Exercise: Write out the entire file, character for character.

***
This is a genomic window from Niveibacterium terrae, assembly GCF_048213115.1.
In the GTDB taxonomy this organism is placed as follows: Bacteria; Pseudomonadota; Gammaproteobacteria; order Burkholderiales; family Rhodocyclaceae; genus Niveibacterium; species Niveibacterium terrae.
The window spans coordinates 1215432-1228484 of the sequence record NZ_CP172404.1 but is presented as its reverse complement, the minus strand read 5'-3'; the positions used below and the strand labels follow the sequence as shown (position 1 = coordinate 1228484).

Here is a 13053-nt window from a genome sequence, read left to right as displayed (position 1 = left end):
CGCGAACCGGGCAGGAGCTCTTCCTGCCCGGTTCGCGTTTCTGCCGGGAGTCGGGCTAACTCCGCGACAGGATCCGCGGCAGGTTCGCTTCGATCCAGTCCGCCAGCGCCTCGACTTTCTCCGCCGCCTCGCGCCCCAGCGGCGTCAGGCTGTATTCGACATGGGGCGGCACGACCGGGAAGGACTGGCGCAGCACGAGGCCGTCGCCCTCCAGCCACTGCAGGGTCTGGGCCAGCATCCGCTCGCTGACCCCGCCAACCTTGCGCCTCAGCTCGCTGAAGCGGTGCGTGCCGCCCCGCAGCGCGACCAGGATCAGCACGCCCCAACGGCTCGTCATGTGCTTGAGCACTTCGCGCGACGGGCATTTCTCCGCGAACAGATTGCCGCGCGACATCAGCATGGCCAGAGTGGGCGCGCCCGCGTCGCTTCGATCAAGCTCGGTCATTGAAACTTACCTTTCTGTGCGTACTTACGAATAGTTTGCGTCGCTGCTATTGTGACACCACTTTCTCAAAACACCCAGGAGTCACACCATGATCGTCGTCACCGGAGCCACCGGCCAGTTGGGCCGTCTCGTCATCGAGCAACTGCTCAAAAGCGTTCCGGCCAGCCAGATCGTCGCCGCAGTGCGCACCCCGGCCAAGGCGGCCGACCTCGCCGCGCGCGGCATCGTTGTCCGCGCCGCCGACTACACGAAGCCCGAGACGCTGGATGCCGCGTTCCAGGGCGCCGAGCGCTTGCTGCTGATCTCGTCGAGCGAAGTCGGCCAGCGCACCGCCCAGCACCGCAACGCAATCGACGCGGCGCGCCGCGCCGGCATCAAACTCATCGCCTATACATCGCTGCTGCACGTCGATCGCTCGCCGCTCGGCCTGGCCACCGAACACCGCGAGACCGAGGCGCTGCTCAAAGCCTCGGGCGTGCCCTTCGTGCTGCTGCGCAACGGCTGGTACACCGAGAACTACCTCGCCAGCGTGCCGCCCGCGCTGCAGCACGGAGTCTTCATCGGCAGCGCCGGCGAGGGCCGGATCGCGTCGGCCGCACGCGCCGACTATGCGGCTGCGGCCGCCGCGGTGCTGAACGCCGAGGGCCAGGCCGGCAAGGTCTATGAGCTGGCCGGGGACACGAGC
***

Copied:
This is a genomic window from Niveibacterium terrae, assembly GCF_048213115.1.
In the GTDB taxonomy this organism is placed as follows: Bacteria; Pseudomonadota; Gammaproteobacteria; order Burkholderiales; family Rhodocyclaceae; genus Niveibacterium; species Niveibacterium terrae.
The window spans coordinates 1215432-1228484 of the sequence record NZ_CP172404.1 but is presented as its reverse complement, the minus strand read 5'-3'; the positions used below and the strand labels follow the sequence as shown (position 1 = coordinate 1228484).

Here is a 13053-nt window from a genome sequence, read left to right as displayed (position 1 = left end):
CGCGAACCGGGCAGGAGCTCTTCCTGCCCGGTTCGCGTTTCTGCCGGGAGTCGGGCTAACTCCGCGACAGGATCCGCGGCAGGTTCGCTTCGATCCAGTCCGCCAGCGCCTCGACTTTCTCCGCCGCCTCGCGCCCCAGCGGCGTCAGGCTGTATTCGACATGGGGCGGCACGACCGGGAAGGACTGGCGCAGCACGAGGCCGTCGCCCTCCAGCCACTGCAGGGTCTGGGCCAGCATCCGCTCGCTGACCCCGCCAACCTTGCGCCTCAGCTCGCTGAAGCGGTGCGTGCCGCCCCGCAGCGCGACCAGGATCAGCACGCCCCAACGGCTCGTCATGTGCTTGAGCACTTCGCGCGACGGGCATTTCTCCGCGAACAGATTGCCGCGCGACATCAGCATGGCCAGAGTGGGCGCGCCCGCGTCGCTTCGATCAAGCTCGGTCATTGAAACTTACCTTTCTGTGCGTACTTACGAATAGTTTGCGTCGCTGCTATTGTGACACCACTTTCTCAAAACACCCAGGAGTCACACCATGATCGTCGTCACCGGAGCCACCGGCCAGTTGGGCCGTCTCGTCATCGAGCAACTGCTCAAAAGCGTTCCGGCCAGCCAGATCGTCGCCGCAGTGCGCACCCCGGCCAAGGCGGCCGACCTCGCCGCGCGCGGCATCGTTGTCCGCGCCGCCGACTACACGAAGCCCGAGACGCTGGATGCCGCGTTCCAGGGCGCCGAGCGCTTGCTGCTGATCTCGTCGAGCGAAGTCGGCCAGCGCACCGCCCAGCACCGCAACGCAATCGACGCGGCGCGCCGCGCCGGCATCAAACTCATCGCCTATACATCGCTGCTGCACGTCGATCGCTCGCCGCTCGGCCTGGCCACCGAACACCGCGAGACCGAGGCGCTGCTCAAAGCCTCGGGCGTGCCCTTCGTGCTGCTGCGCAACGGCTGGTACACCGAGAACTACCTCGCCAGCGTGCCGCCCGCGCTGCAGCACGGAGTCTTCATCGGCAGCGCCGGCGAGGGCCGGATCGCGTCGGCCGCACGCGCCGACTATGCGGCTGCGGCCGCCGCGGTGCTGAACGCCGAGGGCCAGGCCGGCAAGGTCTATGAGCTGGCCGGGGACACGAGC